The laboratory for strontium and iodine measurements is responsible for the quantitative determination of strontium-90 (by measuring the activity of the daughter product yttrium-90) and iodine-131. These two radionuclides are, together with caesium-134 and caesium-137, the main fission products formed during the uranium-235 fission. For this reason, these radionuclides are very good indicators in case of a possible contamination of the environment following an incident.
This method requires extensive chemical pre-treatment and separation of the radio-elements prior to measurement (i.e. ion chromatographic separation and liquid extraction). Gross beta counting with proportional counters is used measurements is used to determine the radioactivity.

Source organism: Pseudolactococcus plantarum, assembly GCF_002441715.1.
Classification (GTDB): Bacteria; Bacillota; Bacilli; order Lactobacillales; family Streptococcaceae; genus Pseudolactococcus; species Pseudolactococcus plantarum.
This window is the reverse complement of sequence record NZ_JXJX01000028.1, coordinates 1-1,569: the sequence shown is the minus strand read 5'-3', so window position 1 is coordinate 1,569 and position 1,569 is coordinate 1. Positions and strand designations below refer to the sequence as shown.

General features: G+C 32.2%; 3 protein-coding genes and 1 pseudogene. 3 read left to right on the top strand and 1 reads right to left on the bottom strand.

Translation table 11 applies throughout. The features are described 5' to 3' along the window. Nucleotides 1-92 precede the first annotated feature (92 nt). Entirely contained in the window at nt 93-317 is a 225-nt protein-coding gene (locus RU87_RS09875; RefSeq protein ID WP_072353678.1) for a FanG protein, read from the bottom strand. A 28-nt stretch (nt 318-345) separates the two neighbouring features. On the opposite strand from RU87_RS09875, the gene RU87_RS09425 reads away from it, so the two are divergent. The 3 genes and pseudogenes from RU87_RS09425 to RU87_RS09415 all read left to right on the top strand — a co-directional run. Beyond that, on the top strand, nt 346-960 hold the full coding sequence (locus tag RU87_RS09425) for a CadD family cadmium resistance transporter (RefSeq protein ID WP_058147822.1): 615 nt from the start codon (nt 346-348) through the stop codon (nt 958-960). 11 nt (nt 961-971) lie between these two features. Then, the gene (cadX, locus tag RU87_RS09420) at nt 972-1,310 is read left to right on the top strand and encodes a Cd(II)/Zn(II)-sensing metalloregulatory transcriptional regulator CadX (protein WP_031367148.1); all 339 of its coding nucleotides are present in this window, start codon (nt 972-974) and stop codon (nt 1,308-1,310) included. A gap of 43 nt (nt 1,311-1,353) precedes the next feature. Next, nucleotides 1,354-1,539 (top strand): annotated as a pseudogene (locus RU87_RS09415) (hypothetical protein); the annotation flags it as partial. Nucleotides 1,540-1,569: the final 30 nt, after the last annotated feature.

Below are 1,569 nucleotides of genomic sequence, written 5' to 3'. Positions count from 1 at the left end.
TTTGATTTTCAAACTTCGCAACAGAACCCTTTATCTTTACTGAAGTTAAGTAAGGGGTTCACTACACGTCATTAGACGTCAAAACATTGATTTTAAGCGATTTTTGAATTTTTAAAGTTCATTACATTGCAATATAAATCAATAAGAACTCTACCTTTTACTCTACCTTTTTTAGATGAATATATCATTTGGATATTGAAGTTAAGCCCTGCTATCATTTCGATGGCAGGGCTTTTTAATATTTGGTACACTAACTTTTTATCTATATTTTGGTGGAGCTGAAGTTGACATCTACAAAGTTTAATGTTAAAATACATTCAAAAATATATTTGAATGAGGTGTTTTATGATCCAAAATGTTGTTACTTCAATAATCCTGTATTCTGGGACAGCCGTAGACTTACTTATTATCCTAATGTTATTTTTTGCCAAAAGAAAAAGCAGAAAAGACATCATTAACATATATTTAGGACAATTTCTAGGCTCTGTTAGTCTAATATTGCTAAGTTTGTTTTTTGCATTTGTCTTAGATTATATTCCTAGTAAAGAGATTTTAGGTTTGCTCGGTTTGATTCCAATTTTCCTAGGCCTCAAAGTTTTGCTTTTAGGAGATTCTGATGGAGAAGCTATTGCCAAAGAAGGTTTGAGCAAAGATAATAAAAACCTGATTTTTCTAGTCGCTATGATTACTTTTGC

Time Resolved Kinetic Phosphorescence Analysis offers the possibility to measure uranium-concentrations (by mass) in liquid solutions such as water samples or urine samples. The sample preparation is relatively simple and the measurement itself is fast, this making this technique suitable for rapid measurements of uranium content in liquid samples. If the isotopic composition of uranium present in the sample (e.g. natural uranium) is known, the radioactivity content can be calculated from the measured concentration.
The laboratory uses a micro-wave oven for the sample preparation and a Time Resolved Kinetic Phosphorescence Analyser (TR-KPA) to measure the uranium concentration.
Liquid extraction of iodine (Monitoring of 131i in milk).
Contact: Verstrepen Diana